But what if we could safely and economically get our hands on all that oil? Imagine how the world might change. The U.S. would instantly have the world’s largest oil reserves. Imagine … having so much oil we would never have to worry about Saudi Arabia again, or Hugo Chavez, or the mullahs in Tehran. And instead of ships lined up in L.A.’s port to unload cheap Chinese goods, we might see oil tankers lined up waiting to export America’s tremendous oil bounty to the rest of the world. The entire geopolitical and economic map of the world would change … and the companies in the vanguard of oil shale development might make hundreds of billions of dollars as they convert America’s untapped shale reserves into a brand new energy revolution.

Presidents Gerald Ford and Jimmy Carter may have been entertaining similar ambitions in the late 1970s when they encouraged and funded the development of the West’s shale deposits. A shale-boom ensued, although not much oil flowed. The government spent billions and so did Exxon Mobil. New boomtowns sprung up in Rifle, Parachute, Rangely, and Meeker in Colorado. And then came Black Monday. May 2, 1982. The day Exxon shut down its $5 billion Colony Oil Shale project. The refineries closed. The jobs left (the American oil industry has lost nearly as many jobs in the last ten years as the automobile and steel industries.) And the energy locked in Colorado’s vast shale deposits sat untouched and unrefined.

Extracting oil from the shale is no simple task. The earliest attempts to extract the oil utilized an environmentally unfriendly process known as “retorting”. Retorting required mining the shale, hauling it to a processing facility that crushed the rock into small chunks, then extracted a petroleum substance called kerogen, then upgraded the kerogen through a process of hydrogenation (which requires lots of water) and refined it into gasoline or jet fuel. But a new technology has emerged that may begin to tap the oil shale’s potential. Royal Dutch Shell, in fact, has recently completed a demonstration project (The Mahogany Ridge project) in which it produced 1,400 barrels of oil from shale in the ground, without mining the shale at all. Instead, Shell utilized a process called “in situ” mining, which heats the shale while it is still in the ground, to the point where the oil leaches from the rock.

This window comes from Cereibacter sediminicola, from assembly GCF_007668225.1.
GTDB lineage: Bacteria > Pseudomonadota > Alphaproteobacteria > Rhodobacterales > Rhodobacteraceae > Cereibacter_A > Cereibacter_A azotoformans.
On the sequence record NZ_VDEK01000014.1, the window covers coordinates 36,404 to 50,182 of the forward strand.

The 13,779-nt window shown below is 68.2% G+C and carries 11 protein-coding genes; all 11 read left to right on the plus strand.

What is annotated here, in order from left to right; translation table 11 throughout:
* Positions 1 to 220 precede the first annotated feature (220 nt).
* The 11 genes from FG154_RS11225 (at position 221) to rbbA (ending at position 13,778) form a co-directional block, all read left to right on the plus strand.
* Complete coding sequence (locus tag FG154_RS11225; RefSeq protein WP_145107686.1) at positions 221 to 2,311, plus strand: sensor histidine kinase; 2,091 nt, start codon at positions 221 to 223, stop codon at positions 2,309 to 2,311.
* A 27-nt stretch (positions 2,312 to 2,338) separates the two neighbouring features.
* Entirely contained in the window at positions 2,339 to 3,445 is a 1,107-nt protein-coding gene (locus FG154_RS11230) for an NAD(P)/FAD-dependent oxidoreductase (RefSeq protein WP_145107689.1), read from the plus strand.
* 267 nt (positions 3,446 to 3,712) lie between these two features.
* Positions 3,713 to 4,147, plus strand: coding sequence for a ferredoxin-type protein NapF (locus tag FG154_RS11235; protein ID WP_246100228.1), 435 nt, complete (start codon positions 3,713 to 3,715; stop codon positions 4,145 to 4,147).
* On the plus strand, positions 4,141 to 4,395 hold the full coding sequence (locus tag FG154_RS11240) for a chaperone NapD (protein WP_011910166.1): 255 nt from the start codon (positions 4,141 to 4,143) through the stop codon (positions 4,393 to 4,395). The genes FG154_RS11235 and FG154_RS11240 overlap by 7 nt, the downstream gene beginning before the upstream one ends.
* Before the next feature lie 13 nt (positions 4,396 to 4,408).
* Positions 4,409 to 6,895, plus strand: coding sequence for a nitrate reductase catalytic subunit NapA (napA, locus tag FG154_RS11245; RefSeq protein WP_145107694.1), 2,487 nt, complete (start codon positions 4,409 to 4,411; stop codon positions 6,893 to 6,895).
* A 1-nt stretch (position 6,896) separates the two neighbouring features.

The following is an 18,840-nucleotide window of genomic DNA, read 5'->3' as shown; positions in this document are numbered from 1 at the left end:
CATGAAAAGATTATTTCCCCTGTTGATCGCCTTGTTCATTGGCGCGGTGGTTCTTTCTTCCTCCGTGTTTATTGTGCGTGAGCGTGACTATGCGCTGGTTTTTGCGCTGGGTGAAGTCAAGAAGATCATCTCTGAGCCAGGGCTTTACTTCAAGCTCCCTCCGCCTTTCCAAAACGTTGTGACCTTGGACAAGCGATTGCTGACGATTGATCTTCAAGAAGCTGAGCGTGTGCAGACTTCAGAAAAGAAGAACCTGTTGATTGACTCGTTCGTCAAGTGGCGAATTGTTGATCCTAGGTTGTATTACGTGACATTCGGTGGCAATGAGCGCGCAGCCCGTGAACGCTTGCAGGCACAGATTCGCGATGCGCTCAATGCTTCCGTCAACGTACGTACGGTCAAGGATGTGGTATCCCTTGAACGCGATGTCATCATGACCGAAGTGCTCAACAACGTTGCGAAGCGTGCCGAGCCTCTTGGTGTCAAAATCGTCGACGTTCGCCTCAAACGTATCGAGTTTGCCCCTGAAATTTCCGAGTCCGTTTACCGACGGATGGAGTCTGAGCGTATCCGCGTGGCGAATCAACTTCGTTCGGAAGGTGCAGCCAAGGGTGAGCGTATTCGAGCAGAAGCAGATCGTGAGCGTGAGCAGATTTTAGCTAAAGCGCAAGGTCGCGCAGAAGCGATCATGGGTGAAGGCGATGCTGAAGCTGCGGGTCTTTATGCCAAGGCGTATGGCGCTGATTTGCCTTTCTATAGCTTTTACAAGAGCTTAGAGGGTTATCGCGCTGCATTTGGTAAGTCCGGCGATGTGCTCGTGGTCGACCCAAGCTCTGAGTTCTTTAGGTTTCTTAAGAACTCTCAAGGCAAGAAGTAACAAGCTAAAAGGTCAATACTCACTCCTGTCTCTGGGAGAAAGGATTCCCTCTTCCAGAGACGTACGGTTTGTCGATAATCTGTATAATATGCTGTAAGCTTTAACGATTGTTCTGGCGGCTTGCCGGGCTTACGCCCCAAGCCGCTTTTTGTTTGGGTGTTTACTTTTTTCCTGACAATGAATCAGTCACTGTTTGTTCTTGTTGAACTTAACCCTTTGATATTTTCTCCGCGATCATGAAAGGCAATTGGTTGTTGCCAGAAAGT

Does it really make sense to heat the ground up a thousand feet down for three or four years and wait? Of course it does. According to Shell’s Terry O’Connor, Shell could harvest up to a million barrels per acre, or a billion barrels per square mile, on an area covering over a thousand square miles. It is still early days in the oil shale fields of Colorado and Wyoming, but it looks to me like someone is gonna make a lot of money out there. I am working hard to discover how we outside investors can play along.

Link here (scroll down to piece by Dan Denning).

Stinky Water, Sweet Oil … The Last Word

Last week, I paid a visit to Royal Dutch Shell’s oil shale project in Colorado. The visit left me with more questions than answers, but I came away from the place with the sense that this opportunity is very real … or, at least, it soon will be. After driving across a vast expanse of “Nowhere”, Colorado, my brother and I met up with a few geologists from Shell. Of course it is just those large, unpopulated tracts of high desert that make the area so appealing from a geopolitical point of view. Tapping into the oil shale 2,000 feet underground is not going to bother too many people. And there are no spotted owls around either. If the technology to turn shale into oil works, the entire area will become a new American boom patch.

Shell thinks the whole thing is economic at a crude price of $30. So barring a major reversal of geopolitical trends, they are forging ahead. Since the Bureau of Land Management owns about 80% of the oil shale acreage in Colorado, there is no investment play on private companies that might own land with rich shale deposits. Although, if Shell and the DOE are right that you can recover a million barrels of oil per acre, it would not take much land to make a man rich out here.